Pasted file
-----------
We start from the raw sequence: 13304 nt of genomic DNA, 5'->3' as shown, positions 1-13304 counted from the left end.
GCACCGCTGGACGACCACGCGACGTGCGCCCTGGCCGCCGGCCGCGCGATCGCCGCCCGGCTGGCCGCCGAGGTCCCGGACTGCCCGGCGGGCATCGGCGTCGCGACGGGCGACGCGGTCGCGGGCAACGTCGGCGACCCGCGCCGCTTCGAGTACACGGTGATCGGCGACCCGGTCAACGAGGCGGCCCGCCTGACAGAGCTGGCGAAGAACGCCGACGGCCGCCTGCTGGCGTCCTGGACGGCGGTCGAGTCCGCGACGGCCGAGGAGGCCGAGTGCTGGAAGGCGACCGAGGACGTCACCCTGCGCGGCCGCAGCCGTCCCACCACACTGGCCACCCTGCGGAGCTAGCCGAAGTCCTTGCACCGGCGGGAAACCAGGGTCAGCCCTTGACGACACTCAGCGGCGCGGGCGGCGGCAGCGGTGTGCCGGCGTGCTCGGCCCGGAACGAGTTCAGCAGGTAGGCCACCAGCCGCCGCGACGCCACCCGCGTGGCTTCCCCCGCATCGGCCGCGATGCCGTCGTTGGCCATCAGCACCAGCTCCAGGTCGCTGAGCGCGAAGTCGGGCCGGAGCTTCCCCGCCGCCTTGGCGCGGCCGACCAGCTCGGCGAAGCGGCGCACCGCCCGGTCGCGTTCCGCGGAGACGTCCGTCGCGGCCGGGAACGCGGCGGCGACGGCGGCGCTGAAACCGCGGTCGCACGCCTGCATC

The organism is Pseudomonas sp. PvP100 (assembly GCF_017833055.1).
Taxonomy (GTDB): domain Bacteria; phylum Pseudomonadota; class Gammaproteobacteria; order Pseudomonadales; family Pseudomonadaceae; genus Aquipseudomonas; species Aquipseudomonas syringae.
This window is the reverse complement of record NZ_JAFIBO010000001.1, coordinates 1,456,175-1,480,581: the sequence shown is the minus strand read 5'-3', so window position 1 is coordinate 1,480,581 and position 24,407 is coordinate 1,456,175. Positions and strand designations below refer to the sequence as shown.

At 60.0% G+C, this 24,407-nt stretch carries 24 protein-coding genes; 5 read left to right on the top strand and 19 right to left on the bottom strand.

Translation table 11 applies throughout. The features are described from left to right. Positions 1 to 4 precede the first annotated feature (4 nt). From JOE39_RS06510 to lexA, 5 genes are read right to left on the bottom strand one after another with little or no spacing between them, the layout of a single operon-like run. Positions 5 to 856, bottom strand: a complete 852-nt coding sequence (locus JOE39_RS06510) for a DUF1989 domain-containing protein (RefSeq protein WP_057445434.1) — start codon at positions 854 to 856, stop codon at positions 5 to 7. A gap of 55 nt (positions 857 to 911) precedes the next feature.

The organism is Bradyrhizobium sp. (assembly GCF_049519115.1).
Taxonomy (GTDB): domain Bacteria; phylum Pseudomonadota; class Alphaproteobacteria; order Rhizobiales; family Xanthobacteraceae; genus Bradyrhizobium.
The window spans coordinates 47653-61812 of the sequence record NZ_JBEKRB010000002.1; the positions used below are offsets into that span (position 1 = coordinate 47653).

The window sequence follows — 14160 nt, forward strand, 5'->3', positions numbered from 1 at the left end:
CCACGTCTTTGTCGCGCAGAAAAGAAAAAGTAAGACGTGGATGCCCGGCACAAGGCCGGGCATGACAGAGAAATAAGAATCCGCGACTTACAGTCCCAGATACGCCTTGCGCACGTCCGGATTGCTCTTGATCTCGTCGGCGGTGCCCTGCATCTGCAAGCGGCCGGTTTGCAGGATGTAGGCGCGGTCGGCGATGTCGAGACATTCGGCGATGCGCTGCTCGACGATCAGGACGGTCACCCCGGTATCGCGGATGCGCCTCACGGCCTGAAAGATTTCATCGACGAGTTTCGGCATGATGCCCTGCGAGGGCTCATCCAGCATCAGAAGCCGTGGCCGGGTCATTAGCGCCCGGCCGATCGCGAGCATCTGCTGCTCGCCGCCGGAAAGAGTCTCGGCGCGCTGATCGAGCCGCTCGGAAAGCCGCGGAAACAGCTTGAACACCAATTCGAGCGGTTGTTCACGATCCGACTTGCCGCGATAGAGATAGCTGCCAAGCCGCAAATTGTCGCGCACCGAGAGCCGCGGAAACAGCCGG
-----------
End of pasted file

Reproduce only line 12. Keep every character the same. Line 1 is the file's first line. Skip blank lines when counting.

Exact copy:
CCACGTCTTTGTCGCGCAGAAAAGAAAAAGTAAGACGTGGATGCCCGGCACAAGGCCGGGCATGACAGAGAAATAAGAATCCGCGACTTACAGTCCCAGATACGCCTTGCGCACGTCCGGATTGCTCTTGATCTCGTCGGCGGTGCCCTGCATCTGCAAGCGGCCGGTTTGCAGGATGTAGGCGCGGTCGGCGATGTCGAGACATTCGGCGATGCGCTGCTCGACGATCAGGACGGTCACCCCGGTATCGCGGATGCGCCTCACGGCCTGAAAGATTTCATCGACGAGTTTCGGCATGATGCCCTGCGAGGGCTCATCCAGCATCAGAAGCCGTGGCCGGGTCATTAGCGCCCGGCCGATCGCGAGCATCTGCTGCTCGCCGCCGGAAAGAGTCTCGGCGCGCTGATCGAGCCGCTCGGAAAGCCGCGGAAACAGCTTGAACACCAATTCGAGCGGTTGTTCACGATCCGACTTGCCGCGATAGAGATAGCTGCCAAGCCGCAAATTGTCGCGCACCGAGAGCCGCGGAAACAGCCGG